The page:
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Six Reasons to Use Post-Frame Construction


When people generally picture post-frame structures, they envision barns, sheds or other more industrial-looking buildings. What you might not realize is that post-frame structures are also perfect for a myriad of commercial buildings.

Next time you drive somewhere, look at the buildings you pass. The local pharmacy, the community bank, the post office – all of these could be post-frame structures.

Not only do they look great, they also come with flexibility and efficiency that you don’t find with other types of structures. Here are six benefits of using post-frame construction to design commercial buildings.

Why is post-frame construction ideal for many commercial buildings, including churches?

1. They can have any exterior finish.
When most people think post-frame construction, they think of steel. Tons of steel.

But steel is just one option for a post-frame building’s exterior. In fact, post-frame structures can be finished with many materials including brick, plaster and concrete.

As long as your design doesn’t exceed two stories, chances are good that post-frame construction could meet your specifications.

Here are some examples of commercial buildings that are compatible with a post-frame design, in addition to churches:

* Manufacturing – such as warehouses and industrial buildings
* Retail – from strip malls to convenience stores
* Municipal buildings – like fire stations, offices, multi-purpose buildings and bus garages

2. They’re often less expensive than architecturally designed buildings.
Architects aren’t cheap, and, if they don’t understand post-frame construction, they won’t design a building as optimally or cost-effectively as a post-frame construction company. Working directly with a post-frame construction company gives you the option of bypassing an architect fee and often leads to designing a building with a more attractive cost per square foot.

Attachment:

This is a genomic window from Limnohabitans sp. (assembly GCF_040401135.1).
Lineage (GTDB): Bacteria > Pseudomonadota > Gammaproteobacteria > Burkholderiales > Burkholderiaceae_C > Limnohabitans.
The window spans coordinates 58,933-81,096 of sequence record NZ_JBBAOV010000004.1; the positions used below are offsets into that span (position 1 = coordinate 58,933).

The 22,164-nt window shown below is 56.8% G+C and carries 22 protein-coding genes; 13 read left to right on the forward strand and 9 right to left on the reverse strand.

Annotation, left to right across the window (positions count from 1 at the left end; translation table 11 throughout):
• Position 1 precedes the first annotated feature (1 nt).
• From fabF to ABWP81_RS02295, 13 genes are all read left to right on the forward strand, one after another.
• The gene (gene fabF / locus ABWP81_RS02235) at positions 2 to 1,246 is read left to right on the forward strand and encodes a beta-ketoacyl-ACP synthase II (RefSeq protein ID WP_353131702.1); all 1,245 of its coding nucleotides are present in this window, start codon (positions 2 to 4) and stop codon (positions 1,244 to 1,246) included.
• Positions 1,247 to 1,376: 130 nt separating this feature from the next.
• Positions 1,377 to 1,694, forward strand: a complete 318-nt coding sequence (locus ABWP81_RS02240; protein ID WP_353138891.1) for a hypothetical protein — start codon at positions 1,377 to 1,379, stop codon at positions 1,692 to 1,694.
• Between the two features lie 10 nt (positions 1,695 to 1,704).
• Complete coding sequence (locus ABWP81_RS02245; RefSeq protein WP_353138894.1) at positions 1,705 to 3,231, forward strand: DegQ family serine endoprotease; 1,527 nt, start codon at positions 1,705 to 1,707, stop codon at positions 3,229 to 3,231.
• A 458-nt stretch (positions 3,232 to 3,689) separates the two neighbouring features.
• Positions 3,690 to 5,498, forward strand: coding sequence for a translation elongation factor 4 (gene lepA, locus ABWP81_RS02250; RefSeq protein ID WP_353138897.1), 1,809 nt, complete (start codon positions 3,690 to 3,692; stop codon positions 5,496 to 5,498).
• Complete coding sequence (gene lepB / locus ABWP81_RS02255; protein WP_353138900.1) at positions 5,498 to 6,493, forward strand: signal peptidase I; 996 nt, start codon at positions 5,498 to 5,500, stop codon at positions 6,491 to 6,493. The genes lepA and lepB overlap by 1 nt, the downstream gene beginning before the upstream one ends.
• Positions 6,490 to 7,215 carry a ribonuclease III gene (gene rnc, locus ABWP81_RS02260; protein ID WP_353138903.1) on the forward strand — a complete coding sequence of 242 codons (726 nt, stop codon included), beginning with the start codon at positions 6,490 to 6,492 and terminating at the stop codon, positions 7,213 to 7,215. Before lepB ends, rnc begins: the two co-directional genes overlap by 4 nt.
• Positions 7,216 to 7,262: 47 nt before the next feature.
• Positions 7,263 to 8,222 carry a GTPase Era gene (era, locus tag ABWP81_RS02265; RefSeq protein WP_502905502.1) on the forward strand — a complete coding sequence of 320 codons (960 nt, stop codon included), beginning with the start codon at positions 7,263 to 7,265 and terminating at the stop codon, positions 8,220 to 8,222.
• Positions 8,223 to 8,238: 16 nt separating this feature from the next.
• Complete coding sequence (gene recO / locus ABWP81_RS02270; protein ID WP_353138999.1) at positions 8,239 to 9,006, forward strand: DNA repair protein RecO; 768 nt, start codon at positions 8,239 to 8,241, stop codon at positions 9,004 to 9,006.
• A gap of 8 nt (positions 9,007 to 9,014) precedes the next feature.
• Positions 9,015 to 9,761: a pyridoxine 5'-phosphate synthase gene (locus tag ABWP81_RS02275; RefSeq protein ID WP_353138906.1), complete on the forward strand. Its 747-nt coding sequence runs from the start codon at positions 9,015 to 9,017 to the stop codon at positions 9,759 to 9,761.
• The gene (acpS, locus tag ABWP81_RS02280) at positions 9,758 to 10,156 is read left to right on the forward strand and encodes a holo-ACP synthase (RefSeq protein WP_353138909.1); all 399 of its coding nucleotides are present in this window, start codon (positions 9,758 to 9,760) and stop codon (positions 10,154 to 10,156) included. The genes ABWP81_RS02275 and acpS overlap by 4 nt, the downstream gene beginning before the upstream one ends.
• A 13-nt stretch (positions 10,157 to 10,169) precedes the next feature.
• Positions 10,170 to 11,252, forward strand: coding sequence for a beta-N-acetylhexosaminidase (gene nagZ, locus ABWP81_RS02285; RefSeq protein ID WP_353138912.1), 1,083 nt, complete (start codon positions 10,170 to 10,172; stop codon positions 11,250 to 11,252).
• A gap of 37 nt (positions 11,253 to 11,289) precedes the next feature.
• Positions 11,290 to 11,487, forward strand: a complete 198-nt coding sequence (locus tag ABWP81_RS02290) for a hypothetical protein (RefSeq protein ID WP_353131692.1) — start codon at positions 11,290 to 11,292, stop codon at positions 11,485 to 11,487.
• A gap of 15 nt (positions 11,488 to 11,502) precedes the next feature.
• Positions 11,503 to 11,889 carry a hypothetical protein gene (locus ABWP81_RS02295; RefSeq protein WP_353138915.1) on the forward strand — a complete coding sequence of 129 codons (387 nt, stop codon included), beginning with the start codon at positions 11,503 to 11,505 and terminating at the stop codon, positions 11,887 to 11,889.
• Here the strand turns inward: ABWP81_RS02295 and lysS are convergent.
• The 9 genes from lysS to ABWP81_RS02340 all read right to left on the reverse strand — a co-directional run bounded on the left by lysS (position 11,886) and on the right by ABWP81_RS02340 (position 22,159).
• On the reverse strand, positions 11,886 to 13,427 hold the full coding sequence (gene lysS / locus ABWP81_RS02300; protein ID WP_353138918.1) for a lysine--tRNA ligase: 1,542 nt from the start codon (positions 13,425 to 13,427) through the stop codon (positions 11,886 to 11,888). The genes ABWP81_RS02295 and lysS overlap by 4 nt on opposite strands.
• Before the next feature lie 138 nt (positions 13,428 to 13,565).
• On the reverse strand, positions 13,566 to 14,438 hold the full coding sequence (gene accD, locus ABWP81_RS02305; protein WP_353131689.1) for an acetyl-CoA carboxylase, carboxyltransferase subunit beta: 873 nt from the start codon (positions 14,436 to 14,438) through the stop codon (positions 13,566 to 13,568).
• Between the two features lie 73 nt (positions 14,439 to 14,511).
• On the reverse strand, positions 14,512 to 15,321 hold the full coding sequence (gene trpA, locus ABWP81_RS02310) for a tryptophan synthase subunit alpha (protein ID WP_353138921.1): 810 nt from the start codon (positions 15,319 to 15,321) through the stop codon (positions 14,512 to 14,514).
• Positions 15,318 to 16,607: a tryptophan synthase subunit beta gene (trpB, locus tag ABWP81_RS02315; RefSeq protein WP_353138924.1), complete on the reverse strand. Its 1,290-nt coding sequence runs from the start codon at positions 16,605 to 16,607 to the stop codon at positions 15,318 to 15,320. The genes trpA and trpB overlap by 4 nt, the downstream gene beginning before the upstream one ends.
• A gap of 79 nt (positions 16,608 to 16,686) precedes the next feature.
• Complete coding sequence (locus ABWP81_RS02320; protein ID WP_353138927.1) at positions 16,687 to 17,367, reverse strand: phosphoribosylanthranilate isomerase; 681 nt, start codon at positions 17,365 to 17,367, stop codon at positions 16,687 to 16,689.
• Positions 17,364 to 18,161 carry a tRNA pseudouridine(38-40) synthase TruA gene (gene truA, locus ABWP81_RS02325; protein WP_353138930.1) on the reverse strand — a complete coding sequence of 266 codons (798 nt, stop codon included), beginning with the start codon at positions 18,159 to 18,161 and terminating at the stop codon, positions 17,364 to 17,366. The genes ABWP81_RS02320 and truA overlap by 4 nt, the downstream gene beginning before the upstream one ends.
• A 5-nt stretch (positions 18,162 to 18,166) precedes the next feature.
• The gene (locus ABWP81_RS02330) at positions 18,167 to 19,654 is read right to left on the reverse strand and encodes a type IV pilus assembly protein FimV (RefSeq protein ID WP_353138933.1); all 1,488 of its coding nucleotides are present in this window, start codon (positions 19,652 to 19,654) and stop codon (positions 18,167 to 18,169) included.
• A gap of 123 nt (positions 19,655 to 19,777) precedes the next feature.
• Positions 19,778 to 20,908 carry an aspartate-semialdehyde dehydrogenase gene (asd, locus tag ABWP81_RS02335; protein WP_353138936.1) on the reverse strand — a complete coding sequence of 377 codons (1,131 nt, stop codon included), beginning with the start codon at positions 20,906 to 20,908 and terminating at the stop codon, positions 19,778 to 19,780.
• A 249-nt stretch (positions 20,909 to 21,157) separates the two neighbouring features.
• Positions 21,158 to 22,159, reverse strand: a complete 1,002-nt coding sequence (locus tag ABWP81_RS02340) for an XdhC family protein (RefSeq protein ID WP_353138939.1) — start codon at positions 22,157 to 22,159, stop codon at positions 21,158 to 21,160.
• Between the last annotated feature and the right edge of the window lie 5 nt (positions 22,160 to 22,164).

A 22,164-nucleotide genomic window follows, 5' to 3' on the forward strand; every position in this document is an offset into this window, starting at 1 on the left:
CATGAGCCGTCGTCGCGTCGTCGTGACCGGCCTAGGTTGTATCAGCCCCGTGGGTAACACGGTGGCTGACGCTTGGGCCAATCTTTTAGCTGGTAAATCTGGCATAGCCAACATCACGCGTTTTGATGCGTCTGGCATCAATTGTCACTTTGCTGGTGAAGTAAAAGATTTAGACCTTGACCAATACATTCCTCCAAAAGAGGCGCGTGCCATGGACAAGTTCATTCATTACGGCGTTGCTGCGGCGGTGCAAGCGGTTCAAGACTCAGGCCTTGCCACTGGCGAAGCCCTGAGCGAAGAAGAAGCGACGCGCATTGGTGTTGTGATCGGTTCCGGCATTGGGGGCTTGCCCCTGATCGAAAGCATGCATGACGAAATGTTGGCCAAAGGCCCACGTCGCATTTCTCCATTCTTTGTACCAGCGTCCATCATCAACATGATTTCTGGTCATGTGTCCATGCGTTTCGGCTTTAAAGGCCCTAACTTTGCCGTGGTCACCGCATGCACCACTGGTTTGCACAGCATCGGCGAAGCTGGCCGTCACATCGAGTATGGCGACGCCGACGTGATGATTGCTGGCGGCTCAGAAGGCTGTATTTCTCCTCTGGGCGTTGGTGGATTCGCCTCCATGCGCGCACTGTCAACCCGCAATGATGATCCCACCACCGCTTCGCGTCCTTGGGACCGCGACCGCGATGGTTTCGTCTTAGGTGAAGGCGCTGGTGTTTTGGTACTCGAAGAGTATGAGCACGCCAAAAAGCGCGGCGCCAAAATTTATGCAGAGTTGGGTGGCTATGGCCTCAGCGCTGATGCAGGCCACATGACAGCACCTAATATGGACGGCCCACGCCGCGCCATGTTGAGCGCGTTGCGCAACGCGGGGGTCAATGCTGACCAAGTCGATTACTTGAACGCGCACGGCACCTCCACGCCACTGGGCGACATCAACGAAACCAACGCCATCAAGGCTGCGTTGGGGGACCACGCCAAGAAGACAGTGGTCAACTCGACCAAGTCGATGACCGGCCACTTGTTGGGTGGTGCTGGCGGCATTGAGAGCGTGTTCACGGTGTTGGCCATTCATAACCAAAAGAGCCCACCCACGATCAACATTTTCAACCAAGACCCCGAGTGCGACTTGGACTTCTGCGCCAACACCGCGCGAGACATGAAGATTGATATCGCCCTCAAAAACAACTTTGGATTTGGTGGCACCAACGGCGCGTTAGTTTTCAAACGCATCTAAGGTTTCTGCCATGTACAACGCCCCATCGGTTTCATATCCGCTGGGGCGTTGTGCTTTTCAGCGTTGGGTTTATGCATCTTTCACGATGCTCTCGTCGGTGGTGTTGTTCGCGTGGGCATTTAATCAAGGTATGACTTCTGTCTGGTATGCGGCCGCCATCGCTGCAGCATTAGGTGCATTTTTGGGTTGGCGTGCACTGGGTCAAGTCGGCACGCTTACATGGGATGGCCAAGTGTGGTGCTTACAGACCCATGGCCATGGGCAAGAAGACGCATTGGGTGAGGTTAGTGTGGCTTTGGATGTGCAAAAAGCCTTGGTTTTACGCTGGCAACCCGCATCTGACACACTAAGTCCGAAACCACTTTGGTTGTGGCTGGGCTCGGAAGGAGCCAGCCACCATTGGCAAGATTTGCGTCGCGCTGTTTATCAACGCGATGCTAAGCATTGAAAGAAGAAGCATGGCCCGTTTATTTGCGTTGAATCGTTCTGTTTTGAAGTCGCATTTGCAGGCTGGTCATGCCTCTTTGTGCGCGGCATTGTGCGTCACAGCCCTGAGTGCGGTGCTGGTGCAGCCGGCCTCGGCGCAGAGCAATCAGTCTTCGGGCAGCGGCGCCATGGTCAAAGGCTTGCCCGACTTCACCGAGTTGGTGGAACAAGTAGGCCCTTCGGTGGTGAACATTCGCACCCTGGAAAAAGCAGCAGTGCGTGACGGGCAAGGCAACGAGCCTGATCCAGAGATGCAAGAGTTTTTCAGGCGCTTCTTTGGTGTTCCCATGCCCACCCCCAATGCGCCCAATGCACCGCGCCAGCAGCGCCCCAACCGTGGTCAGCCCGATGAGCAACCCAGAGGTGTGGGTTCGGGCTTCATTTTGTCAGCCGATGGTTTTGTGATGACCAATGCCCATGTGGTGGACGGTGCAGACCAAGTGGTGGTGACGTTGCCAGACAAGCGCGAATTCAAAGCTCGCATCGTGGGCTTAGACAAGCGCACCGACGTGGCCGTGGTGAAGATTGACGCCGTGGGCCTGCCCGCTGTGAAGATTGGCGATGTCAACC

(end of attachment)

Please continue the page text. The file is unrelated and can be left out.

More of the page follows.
3. They have a very flexible interior design. 
Stud wall buildings typically rely on the walls built throughout the structure to support the roof. If you want to remove a wall, you must consider how it will alter the support of the entire building.

Post-frame buildings with clear-span trusses, on the other hand, don’t require any additional support structures for the roof from wall to wall. Want to add a wall or knock one down for a fresh interior design? Go right ahead.

4. They’re more energy-efficient than steel construction. 
Steel framing conducts heat and cold, causing temperature fluctuations based on the weather, increasing your heating and cooling costs.

Post-frame structures are absent of exterior steel framing, granting you higher quality insulation values on exterior walls and ceilings. Plus, with all the other costs associated with commercial business, it’ll be a relief to save some money off your energy bill.

5. They’re compatible with large access ways. 
Post-frame structures are very compatible with large openings in the wall, such as huge hydraulic doors. This is especially important if you need to get large equipment in and out of the structure, as is typical with warehouses.

The reason why again comes down to the column and truss design, which doesn’t depend on the walls for reinforcement nearly as much as a stud-wall construction building.

6. They’re compatible with finishing aspects of a building. 
Any quality commercial building will be designed with an HVAC system, plumbing, electrical wiring, and drywall or other internal wall materials. Post-frame structures are compatible with each of these important elements.

You aren’t limited to steel-frame and stud-based designs for your church. Using a post-frame structure can afford you a higher level of flexibility and savings over other designs, all while maintaining a customizable, sleek and attractive appearance.

This article is courtesy of Wick Buildings, www.wickbuildings.com. With the sale of more than 70,000 buildings to date, Wick Buildings has steadily grown to become one of the nation’s largest producers of post-frame buildings.









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